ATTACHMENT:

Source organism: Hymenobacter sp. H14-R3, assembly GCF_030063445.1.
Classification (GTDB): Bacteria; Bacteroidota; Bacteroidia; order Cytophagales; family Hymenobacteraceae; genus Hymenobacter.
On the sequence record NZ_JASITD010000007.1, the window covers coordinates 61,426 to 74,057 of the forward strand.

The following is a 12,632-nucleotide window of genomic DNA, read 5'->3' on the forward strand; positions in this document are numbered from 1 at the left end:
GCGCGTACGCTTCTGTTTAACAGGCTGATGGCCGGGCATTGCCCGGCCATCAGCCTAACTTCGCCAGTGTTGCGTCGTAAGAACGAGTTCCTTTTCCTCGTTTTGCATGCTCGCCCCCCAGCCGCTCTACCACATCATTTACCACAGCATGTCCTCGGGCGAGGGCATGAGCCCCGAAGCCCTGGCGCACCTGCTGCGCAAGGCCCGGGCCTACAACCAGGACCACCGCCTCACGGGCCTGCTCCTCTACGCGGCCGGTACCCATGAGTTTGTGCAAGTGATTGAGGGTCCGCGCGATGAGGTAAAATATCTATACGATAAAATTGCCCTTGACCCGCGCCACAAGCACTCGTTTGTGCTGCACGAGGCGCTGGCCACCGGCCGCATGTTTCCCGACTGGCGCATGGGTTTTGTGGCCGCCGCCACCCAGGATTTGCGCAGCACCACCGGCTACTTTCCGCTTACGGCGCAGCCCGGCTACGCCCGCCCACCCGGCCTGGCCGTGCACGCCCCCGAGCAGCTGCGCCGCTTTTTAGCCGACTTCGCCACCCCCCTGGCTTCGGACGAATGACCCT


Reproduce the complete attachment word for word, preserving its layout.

Source organism: Hymenobacter sp. H14-R3, assembly GCF_030063445.1.
Classification (GTDB): Bacteria; Bacteroidota; Bacteroidia; order Cytophagales; family Hymenobacteraceae; genus Hymenobacter.
On the sequence record NZ_JASITD010000007.1, the window covers coordinates 61,426 to 74,057 of the forward strand.

The following is a 12,632-nucleotide window of genomic DNA, read 5'->3' on the forward strand; positions in this document are numbered from 1 at the left end:
GCGCGTACGCTTCTGTTTAACAGGCTGATGGCCGGGCATTGCCCGGCCATCAGCCTAACTTCGCCAGTGTTGCGTCGTAAGAACGAGTTCCTTTTCCTCGTTTTGCATGCTCGCCCCCCAGCCGCTCTACCACATCATTTACCACAGCATGTCCTCGGGCGAGGGCATGAGCCCCGAAGCCCTGGCGCACCTGCTGCGCAAGGCCCGGGCCTACAACCAGGACCACCGCCTCACGGGCCTGCTCCTCTACGCGGCCGGTACCCATGAGTTTGTGCAAGTGATTGAGGGTCCGCGCGATGAGGTAAAATATCTATACGATAAAATTGCCCTTGACCCGCGCCACAAGCACTCGTTTGTGCTGCACGAGGCGCTGGCCACCGGCCGCATGTTTCCCGACTGGCGCATGGGTTTTGTGGCCGCCGCCACCCAGGATTTGCGCAGCACCACCGGCTACTTTCCGCTTACGGCGCAGCCCGGCTACGCCCGCCCACCCGGCCTGGCCGTGCACGCCCCCGAGCAGCTGCGCCGCTTTTTAGCCGACTTCGCCACCCCCCTGGCTTCGGACGAATGACCCT